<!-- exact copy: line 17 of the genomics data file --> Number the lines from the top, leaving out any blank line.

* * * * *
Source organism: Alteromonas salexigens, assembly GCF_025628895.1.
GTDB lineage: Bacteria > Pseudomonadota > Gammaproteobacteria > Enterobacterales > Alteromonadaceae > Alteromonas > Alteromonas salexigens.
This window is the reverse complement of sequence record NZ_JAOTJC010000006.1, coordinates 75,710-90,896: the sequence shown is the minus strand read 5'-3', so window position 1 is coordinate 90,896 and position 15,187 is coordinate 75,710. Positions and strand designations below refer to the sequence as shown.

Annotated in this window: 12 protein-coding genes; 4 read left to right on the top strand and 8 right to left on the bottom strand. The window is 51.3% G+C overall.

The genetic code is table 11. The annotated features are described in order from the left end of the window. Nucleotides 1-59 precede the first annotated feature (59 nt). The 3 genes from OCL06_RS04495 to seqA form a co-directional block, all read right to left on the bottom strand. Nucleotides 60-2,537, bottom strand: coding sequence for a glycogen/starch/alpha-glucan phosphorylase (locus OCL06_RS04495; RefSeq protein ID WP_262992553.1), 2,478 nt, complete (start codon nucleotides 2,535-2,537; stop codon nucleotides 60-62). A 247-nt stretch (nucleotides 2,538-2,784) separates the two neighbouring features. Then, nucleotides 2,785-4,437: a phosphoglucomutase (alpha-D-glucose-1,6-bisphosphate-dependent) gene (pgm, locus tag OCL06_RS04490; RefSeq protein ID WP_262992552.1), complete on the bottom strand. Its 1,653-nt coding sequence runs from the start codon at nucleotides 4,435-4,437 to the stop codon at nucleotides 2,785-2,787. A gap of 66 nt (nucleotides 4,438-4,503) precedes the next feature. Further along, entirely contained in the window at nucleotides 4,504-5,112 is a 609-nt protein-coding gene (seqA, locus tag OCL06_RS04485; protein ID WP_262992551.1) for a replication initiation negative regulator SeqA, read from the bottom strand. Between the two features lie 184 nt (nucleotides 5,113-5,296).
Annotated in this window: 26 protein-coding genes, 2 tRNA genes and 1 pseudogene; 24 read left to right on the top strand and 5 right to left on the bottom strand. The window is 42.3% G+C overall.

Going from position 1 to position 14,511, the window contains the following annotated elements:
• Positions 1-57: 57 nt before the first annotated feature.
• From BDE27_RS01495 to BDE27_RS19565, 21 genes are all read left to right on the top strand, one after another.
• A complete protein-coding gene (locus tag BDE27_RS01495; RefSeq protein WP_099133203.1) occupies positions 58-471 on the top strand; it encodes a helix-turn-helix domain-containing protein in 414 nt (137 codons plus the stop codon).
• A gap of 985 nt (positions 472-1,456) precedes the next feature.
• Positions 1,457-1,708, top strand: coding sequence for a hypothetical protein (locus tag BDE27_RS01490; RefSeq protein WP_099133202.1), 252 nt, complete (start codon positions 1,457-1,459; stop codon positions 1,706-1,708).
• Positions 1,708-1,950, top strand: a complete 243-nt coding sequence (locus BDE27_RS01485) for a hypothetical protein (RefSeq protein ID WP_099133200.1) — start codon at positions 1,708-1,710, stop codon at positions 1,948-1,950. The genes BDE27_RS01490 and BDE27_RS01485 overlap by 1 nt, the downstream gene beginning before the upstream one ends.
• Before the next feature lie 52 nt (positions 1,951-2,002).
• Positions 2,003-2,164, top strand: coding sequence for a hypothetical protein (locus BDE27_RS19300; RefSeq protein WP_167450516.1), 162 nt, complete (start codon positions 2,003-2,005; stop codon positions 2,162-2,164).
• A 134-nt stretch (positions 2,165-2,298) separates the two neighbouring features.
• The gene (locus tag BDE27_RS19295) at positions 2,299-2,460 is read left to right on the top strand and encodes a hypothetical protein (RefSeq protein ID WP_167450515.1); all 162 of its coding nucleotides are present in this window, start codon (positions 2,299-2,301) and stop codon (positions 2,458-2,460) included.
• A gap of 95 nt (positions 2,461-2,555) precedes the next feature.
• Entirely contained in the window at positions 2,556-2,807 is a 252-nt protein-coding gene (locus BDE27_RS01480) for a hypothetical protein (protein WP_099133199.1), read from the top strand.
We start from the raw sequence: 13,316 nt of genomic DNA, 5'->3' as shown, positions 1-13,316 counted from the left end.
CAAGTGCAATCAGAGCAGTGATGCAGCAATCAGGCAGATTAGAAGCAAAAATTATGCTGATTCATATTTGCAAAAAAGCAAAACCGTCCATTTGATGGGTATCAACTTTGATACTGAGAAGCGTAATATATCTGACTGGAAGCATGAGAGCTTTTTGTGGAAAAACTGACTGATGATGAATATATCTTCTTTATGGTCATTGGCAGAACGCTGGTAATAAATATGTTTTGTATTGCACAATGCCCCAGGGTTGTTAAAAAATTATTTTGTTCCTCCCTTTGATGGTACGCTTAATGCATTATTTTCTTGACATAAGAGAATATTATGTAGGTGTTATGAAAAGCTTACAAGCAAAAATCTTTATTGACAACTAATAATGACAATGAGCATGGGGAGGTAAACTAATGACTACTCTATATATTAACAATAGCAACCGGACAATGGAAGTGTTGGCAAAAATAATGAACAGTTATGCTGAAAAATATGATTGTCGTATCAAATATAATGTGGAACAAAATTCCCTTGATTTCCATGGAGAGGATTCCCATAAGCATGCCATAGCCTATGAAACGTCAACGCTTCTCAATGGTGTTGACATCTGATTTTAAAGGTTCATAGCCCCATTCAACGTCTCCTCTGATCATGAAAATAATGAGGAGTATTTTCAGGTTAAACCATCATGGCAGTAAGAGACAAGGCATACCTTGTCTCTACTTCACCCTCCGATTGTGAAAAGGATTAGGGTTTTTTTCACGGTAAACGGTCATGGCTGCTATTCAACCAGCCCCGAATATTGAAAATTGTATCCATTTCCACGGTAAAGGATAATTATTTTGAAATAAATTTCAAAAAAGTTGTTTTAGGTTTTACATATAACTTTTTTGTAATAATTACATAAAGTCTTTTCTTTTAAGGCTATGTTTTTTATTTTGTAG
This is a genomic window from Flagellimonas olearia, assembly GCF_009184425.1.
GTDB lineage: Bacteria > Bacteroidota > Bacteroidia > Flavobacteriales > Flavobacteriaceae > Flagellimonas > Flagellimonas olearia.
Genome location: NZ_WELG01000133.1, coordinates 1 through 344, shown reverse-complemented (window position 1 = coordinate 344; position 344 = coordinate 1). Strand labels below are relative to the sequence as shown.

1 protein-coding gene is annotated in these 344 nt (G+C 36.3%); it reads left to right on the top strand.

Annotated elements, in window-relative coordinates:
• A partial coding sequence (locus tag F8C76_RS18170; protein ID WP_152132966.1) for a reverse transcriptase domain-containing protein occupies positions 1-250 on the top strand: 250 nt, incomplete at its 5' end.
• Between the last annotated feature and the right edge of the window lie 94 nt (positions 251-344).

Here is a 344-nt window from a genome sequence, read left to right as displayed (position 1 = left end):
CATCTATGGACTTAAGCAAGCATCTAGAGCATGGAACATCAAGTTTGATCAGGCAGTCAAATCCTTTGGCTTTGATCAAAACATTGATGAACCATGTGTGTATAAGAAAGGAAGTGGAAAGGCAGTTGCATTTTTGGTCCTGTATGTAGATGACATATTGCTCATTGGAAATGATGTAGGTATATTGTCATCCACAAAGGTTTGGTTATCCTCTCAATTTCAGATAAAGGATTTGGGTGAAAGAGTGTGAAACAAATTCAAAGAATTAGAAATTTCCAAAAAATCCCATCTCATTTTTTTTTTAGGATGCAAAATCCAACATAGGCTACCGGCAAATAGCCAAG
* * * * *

• The gene (locus tag BDE27_RS19295) at positions 2,299-2,460 is read left to right on the top strand and encodes a hypothetical protein (RefSeq protein ID WP_167450515.1); all 162 of its coding nucleotides are present in this window, start codon (positions 2,299-2,301) and stop codon (positions 2,458-2,460) included.